So I did. I tried talking about my feelings a little more. I rested when I felt tired. I lowered my expectations about what was possible on one day. And, eventually, I returned to work.

Which isn’t to say it was 'bad 'n sad' then all good. It took me years to figure out how to handle symptoms and then use my tool kit to help myself.

Because, crucially, I started to notice when those symptoms returned. 

A few days ago, those symptoms started happening again.

I was starting to wake up in the middle of the night worrying about things that weren’t worth worrying about (again. Early warning sign summin' ain't right). My breathing was starting to shorten in the mornings.

And just yesterday, I felt this familiar, uncomfortable feeling return - again.

I was walking back from coffee with a friend, and a wave of anxiety hit me. ‘Ugh, not this guy’, I thought. I felt the choke of my throat and knew where this was going.

I found somewhere to sit - quick. ‘Just breathe’, I told myself, just like mum and dad had done all those years earlier. ‘This is a passing feeling’, I told myself. ‘Breathe iiiiiiiiin and oooouuuuuuut’, I kept repeating, until the feeling dissipated.

And then, I took a photo. 

I thought if there has been anything I have learned, is that shared experiences help other people just as much as they have helped me. The lighting, luckily for me was oddly flattering, and it actually made me smile a little bit. I laughed. I put down my phone and looked up. ‘It’s all good’, I said again to myself. ‘It’s Tuesday. You’re all good.’

I went back about my day, and later, on the train, I looked at the photo. I wondered who else was feeling like this. I posted it online, and hit the gym. I told my trainer I was feeling anxious and I wanted to tell him so that it forced me to say it out loud. He said he appreciated it as it helped him understand his clients better.

An hour later, I jumped online. And bloody hell, there were so many awesome anti-anxiety hack stories of people texting, calling and sharing online in response. People sharing their own tips and tricks and saying ‘hell yeah you’re not alone!’

‘Fucking hell’, I thought. ‘People are amazing’.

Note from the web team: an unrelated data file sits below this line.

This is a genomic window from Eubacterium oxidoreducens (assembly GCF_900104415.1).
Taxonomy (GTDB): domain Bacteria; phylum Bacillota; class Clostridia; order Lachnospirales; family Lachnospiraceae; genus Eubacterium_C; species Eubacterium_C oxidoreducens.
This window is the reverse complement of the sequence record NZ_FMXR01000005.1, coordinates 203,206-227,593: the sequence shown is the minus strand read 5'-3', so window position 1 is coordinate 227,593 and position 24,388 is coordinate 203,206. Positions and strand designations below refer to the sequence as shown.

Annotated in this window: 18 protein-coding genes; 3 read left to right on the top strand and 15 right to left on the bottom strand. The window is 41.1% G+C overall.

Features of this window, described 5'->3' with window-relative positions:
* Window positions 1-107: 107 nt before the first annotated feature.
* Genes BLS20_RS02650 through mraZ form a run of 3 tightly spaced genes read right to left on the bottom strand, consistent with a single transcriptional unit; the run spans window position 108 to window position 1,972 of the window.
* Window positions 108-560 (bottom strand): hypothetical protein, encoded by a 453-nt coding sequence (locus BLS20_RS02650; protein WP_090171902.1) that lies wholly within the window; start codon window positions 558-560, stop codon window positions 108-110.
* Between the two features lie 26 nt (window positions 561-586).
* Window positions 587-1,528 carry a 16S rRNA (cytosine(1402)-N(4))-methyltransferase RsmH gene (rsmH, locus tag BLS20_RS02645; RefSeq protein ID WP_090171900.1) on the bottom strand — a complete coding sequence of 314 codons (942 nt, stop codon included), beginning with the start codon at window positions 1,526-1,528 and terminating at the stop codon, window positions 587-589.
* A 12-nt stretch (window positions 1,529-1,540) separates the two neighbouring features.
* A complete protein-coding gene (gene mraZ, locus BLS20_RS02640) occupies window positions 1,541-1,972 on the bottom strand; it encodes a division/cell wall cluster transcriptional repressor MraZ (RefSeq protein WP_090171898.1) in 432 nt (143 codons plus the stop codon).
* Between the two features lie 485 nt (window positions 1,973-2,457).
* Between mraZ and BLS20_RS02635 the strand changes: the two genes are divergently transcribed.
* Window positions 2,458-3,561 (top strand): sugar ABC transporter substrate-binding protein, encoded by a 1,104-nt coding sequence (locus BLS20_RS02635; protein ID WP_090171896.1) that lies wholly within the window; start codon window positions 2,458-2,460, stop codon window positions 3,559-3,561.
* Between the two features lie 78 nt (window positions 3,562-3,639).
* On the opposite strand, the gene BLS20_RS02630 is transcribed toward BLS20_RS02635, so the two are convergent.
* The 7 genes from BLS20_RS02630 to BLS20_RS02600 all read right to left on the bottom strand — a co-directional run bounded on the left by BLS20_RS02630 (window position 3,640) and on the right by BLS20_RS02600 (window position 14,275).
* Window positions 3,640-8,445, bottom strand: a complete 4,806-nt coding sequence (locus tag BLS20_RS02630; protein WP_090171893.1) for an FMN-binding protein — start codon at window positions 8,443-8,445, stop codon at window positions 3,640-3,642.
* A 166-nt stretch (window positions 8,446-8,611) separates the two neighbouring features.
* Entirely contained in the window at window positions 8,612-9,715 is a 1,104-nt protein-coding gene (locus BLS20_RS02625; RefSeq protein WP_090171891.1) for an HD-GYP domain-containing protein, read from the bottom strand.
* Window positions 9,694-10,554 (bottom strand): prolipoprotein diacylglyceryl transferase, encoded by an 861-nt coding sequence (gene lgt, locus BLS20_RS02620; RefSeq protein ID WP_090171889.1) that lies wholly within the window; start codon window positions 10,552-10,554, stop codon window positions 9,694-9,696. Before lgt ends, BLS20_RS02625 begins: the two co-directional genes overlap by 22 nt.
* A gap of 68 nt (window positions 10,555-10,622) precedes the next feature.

People. Are. Fucking. Amazing. 

But there’s no way I’d feel like this if I didn’t share a little bit about myself. If I didn’t let other people know when times aren’t shit hot. 

Because I know so many of you out there have challenges. I know because you’ve told me. Hundreds of people have shared intimate stories with me that I’ve kept in confidence. Traumas, thought patterns, intimate details of experiences they have endured.

And they’ve told me because it helps them cope. It helps them to know they are not alone. 

Sorry to break it to you, but you’re not ever alone.

You’re never alone because the experiences you have are shared by others. The challenges you face. The trauma you have endured. 

For every person who helps others rise up, supports one another, inspires and delights, helps and assists - there are multiple people who benefit. 

So I’d like you to consider this. 

Your experiences make you who you are but they don’t define you. 

Don’t let your own personal challenges define you or limit what you will or won’t do in life. Use them to bring you back to a common thread that can help others. 

Use the learnings you’ve gained from going through tough times and for fucks sake - when you’re feeling low, reach out. There will always be someone - or a community of people - who want you to stick around and reach your full potential.

I'm just one of them.

x Rach

Australia lifeline 13 11 14, suicide call back service: 1300 659 467 mensline: 1300 78 99 78 

New Zealand Lifeline 0800 543 354, suicide prevention 0508 828 865 youth line NZ 0800 376 633

USA LBGTIQ/questioning 1-800-4-U-TREVOR (24/7 crisis intervention lesbian, gay, transgender, questioning), youth talk line: 1-800-THE-GLNH

USA Lifeline 1-800-273-8255 (24/7 hours)

Canada 24/7 helpline: 1-800-668-6868